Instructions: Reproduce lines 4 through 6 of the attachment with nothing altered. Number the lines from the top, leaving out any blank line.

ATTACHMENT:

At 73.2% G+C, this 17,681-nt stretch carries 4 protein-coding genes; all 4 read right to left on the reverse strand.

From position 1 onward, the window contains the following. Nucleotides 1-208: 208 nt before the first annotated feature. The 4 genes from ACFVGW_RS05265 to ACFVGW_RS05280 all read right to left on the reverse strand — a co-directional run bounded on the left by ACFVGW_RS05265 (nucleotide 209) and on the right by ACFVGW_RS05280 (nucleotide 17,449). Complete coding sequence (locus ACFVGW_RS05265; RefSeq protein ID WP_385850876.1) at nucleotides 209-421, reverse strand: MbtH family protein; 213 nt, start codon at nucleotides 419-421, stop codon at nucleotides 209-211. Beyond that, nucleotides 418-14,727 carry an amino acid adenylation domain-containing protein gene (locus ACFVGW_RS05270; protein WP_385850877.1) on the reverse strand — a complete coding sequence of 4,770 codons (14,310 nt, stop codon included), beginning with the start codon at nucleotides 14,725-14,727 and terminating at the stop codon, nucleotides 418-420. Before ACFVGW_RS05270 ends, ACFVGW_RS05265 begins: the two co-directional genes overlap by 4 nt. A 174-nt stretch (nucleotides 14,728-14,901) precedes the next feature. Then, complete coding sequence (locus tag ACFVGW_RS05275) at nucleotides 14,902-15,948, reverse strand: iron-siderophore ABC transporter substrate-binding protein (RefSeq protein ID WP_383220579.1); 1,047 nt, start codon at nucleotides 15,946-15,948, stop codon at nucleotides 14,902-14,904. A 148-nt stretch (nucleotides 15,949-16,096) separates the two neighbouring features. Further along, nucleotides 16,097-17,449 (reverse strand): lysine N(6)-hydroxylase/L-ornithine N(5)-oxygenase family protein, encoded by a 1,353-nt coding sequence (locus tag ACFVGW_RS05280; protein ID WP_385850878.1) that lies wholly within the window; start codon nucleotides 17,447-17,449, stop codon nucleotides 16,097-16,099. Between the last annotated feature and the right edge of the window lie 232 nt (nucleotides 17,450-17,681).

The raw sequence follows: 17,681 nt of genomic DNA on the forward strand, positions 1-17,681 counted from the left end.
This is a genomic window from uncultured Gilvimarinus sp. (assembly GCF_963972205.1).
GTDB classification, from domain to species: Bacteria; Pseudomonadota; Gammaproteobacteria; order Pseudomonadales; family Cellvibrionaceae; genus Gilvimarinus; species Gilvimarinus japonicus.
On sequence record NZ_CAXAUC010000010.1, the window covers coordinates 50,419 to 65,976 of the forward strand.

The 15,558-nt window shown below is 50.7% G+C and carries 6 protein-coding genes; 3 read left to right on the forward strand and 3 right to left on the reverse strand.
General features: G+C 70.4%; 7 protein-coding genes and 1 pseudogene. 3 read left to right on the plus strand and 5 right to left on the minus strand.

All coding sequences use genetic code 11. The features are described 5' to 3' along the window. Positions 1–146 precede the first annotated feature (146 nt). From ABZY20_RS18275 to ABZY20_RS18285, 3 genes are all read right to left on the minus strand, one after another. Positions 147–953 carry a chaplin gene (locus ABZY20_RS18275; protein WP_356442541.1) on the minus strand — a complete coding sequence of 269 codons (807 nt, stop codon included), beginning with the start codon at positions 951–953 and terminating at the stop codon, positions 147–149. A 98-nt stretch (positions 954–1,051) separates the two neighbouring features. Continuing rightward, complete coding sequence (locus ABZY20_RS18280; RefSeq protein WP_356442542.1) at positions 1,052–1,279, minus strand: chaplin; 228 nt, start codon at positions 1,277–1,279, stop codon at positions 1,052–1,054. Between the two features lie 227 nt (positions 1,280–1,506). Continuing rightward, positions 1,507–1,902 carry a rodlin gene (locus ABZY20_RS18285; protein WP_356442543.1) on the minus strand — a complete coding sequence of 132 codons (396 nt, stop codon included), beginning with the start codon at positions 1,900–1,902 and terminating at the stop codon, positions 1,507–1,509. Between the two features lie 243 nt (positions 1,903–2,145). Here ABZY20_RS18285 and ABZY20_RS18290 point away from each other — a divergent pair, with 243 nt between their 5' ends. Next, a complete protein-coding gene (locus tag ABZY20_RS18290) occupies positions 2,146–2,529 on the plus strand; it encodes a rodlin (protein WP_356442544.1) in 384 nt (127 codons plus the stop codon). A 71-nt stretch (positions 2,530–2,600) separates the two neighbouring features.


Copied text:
This is a genomic window from uncultured Gilvimarinus sp. (assembly GCF_963972205.1).
GTDB classification, from domain to species: Bacteria; Pseudomonadota; Gammaproteobacteria; order Pseudomonadales; family Cellvibrionaceae; genus Gilvimarinus; species Gilvimarinus japonicus.
On sequence record NZ_CAXAUC010000010.1, the window covers coordinates 50,419 to 65,976 of the forward strand.